Protecting Democracy from Semi-Fascism
And from Shadi Hamid.
I’m on the road with my good friend Rachel Rizzo. We’re in Belgrade, Serbia. We’re headed to Prishtina, Kosovo, the next day. We’ve had some interesting meetings so far in Belgrade, and have a bunch more set for the next few days. Looming over the trip is the Balkan crisis I described two weeks ago—a crisis which was only partially defused by frenzied diplomacy last week.
Rachel and I are having dinner on the Belgrade riverfront, when the conversation turns to our friend Shadi getting attacked for his essay on “semi-fascism”. We spend some time talking about how distant and petty the whole thing seems from afar—how it’s some kind of weird intellectual vanity fight, all point-scoring, all empty moralizing. How the whole thing is over such low stakes. How clarifying it is to be in the middle of politics that are far more existential and white-knuckled. It puts things in perspective, we concluded.
Later on that night, I thought some more about it and came to a slightly different conclusion. I had earlier gone back and forth with our friend Dov Friedman for a few rounds on Twitter. At one point, Dov said:
I wondered whether the response [Shadi] wanted to write was really: It doesn't matter whether half the public is lightly fascist, you shouldn't say it, because you still need to persuade many of them if the government is going to have democratic legitimacy.
I responded that I thought that this was exactly what Shadi’s piece was saying, and that it’s bizarre that people were focusing their fire on litigating what fascism supposedly really means.
It occurred to me that people seem to be upset at Shadi for balking at naming and shaming obviously bad actors in exactly the way they’d prefer. They’re grasping for moral certainty, and are offended that someone from “their side” (on “their side” presumably not only because he professes to be, but also by dint of his race) is refusing to indulge them. Worse, he is daring to suggest that their moral clarity is not only not saving us from a dangerous fate, but is in fact pushing us further into an irreconcilable conflict. It occurred to me, not for the first time, that politics in the United States are becoming Balkanized.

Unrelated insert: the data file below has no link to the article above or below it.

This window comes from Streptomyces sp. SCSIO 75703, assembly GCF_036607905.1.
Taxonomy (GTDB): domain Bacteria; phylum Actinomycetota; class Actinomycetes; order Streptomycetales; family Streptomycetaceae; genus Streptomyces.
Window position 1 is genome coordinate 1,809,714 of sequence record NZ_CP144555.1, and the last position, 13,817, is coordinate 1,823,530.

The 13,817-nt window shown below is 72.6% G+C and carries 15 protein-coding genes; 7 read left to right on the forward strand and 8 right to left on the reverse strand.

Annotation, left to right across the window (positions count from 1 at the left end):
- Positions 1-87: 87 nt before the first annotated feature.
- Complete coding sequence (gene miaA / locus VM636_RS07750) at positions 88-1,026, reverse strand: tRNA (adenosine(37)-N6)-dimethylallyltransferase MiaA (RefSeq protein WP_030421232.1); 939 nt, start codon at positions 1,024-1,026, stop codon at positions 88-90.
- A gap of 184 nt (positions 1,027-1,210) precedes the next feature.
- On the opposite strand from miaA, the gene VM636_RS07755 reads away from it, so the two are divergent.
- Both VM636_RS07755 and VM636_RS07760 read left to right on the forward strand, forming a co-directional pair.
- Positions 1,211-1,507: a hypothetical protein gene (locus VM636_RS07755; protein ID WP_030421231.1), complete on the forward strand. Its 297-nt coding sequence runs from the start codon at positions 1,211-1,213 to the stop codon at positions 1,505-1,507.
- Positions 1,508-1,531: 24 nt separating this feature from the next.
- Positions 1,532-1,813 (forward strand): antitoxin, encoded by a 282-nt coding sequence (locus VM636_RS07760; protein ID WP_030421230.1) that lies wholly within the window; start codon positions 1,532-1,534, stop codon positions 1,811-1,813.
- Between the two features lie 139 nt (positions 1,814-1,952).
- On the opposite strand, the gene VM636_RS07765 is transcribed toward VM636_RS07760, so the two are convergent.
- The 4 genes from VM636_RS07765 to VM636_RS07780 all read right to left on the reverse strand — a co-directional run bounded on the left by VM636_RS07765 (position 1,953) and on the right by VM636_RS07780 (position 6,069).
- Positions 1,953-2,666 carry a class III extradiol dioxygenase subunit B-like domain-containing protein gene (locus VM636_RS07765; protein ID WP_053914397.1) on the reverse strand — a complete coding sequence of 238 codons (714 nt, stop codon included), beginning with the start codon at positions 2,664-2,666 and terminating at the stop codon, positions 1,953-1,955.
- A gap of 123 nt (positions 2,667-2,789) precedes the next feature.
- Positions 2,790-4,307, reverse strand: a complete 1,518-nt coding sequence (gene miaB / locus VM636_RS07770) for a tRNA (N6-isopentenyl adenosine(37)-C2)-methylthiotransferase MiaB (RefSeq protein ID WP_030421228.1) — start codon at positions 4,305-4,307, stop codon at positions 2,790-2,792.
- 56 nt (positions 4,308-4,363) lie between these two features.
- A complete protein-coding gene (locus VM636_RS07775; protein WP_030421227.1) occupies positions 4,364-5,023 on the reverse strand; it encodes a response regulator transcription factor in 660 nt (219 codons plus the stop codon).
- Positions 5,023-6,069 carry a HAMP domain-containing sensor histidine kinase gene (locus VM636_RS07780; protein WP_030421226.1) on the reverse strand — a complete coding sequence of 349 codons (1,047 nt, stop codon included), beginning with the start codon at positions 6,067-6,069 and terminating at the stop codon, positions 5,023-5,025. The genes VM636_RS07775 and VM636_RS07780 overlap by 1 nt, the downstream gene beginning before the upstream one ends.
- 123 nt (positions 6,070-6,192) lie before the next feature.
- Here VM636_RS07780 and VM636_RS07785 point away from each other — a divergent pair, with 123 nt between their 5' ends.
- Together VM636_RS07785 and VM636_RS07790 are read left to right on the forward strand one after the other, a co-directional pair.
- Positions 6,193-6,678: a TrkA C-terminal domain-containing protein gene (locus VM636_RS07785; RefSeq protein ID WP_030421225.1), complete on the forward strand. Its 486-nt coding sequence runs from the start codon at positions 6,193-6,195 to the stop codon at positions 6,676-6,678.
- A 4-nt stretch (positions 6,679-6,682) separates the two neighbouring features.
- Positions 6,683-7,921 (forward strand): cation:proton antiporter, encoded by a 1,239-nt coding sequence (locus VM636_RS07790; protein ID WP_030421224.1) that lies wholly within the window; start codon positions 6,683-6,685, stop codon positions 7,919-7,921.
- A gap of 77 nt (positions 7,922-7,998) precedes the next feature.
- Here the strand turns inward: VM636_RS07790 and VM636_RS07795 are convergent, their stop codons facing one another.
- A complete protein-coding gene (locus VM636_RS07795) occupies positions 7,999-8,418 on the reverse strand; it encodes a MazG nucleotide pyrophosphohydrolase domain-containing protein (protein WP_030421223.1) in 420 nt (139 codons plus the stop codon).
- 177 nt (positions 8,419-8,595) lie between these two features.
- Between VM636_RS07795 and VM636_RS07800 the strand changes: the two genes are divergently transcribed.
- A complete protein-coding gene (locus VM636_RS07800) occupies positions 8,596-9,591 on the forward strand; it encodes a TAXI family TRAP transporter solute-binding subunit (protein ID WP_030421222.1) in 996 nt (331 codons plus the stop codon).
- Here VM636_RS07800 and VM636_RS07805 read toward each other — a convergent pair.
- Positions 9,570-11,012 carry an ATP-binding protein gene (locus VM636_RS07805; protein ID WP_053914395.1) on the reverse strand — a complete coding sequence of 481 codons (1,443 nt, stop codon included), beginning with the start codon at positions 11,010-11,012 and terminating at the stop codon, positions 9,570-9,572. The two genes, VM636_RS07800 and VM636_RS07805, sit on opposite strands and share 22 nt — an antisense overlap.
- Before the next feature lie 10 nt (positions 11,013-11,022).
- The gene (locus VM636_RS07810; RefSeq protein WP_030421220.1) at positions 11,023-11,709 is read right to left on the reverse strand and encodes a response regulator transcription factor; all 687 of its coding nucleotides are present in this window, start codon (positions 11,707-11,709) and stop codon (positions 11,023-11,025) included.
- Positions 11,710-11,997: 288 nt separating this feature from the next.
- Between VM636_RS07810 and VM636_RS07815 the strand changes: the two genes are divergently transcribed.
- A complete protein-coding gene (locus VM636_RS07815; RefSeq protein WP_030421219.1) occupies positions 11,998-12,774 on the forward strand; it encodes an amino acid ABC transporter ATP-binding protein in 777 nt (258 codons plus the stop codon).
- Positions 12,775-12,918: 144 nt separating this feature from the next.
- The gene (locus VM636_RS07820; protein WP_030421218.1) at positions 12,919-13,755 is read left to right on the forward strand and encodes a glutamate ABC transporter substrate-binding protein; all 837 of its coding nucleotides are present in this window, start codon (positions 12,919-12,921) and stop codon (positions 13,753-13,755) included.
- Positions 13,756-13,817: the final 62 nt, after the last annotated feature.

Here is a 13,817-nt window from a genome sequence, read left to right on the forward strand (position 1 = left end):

When people think of the Balkans, they often think of “ancient hatreds” fueling bloody wars, of ethnic politics and corruption, of hot-headed people not being able to see how positive-sum compromises could improve everyone’s lot. I’m usually quick to jump in to say that one shouldn’t minimize how real the stakes are for those involved, to assume that all that’s required to solve things is for people to be somehow more rational. Looking at what’s happening in the United States, though, it occurs to me I should be doing the same thing. Instead of chastising those baying uselessly about fascism for making things worse, I should recognize that for them this feels existential—no less existential than any white-knuckled standoff in the Balkans. Just because it seems with a little bit of distance that it could be otherwise doesn’t mean that it can be.
At some point during the trip, Rachel asked me if I thought Yugoslavia was destined to fall apart. I said that it was probably inevitable given the logic of events. But still, it’s possible to imagine a world where things went a different way. Wiser leadership and smarter statesmanship could have cooled passions. Because while Yugoslavia was hardly paradise—there was repression, injustice, theft—it did allow for some very different peoples with different histories and languages to participate in a shared state for decades. Some kind of commonality was there.
I still don’t think the United States is necessarily headed for a breakup or open conflict. But we sure are busying ourselves with shredding our own common bonds as a people. While it may be inevitable that we continue to do so given the logic of events, it wasn’t so long ago that this level of mutual recrimination just didn’t exist. I can’t help but be pained at watching what’s happening as we collectively do this to ourselves.
And for the record, Shadi is right. Pointing out the “evil” in the other side will not cure the disease, even if the accusation is understandable, or even technically accurate. This is the logic of events at work. It is the disease itself. Wise leadership and smart statesmanship require a different turn, creativity, an effort to break the cycle. The self-righteous keyboard jockeys, on the other hand, are just hastening the spiral downward.